California Minimum Wage Increases To $9 Per Hour On July 1
California’s minimum wage will be increasing Tuesday for the first time in six years.
The change is a result of AB10, a bill Gov. Jerry Brown signed into law last fall. The bill also calls for the minimum wage to increase to $10 an hour at the start of 2016.
The U.S. Department of Labor reports about 6 in 10 workers earning a minimum wage are employed in service industries, such as food preparation and hospitality.
Currently, California’s minimum wage is $8 an hour, while the federal minimum wage is $7.25 an hour.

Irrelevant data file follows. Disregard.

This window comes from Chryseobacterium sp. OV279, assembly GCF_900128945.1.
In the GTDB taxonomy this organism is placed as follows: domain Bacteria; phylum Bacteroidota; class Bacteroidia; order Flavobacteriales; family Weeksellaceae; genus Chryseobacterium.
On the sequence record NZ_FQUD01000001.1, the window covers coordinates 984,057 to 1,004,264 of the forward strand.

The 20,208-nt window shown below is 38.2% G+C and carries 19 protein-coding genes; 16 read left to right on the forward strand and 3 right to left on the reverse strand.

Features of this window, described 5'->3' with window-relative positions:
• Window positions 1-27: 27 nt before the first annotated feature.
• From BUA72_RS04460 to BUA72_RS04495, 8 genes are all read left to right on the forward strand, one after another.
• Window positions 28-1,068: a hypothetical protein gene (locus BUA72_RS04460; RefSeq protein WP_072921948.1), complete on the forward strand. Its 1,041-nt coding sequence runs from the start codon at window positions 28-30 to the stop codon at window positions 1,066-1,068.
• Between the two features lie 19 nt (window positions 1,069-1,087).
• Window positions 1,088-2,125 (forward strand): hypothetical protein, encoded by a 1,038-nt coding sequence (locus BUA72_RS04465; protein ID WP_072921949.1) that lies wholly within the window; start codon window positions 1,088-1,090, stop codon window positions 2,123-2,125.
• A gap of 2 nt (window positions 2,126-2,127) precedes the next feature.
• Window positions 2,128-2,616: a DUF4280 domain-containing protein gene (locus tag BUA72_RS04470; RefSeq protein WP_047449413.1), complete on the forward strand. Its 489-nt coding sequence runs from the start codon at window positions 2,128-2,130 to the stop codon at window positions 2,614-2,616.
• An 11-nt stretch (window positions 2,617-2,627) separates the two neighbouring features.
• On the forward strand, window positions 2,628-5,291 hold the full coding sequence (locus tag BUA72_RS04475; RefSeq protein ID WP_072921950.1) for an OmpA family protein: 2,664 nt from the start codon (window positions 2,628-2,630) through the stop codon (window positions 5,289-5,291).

This year, 21 states will be paying their workers more than the federal minimum wage.
At the new California minimum wage of $9 an hour, a full-time worker will earn $360 a week and $18,720 a year before taxes.
Economists say the living wage hasn’t kept up with the cost of living for the past 40 years.
A study by the National Low Income Housing Coalition shows a minimum wage worker in California would need to work more than 130 hours a week to afford a two-bedroom apartment.
A proposal to raise the minimum wage in San Diego is still being considered by City Council. New York City, Chicago, San Francisco and Oklahoma City are also considering minimum wage increases.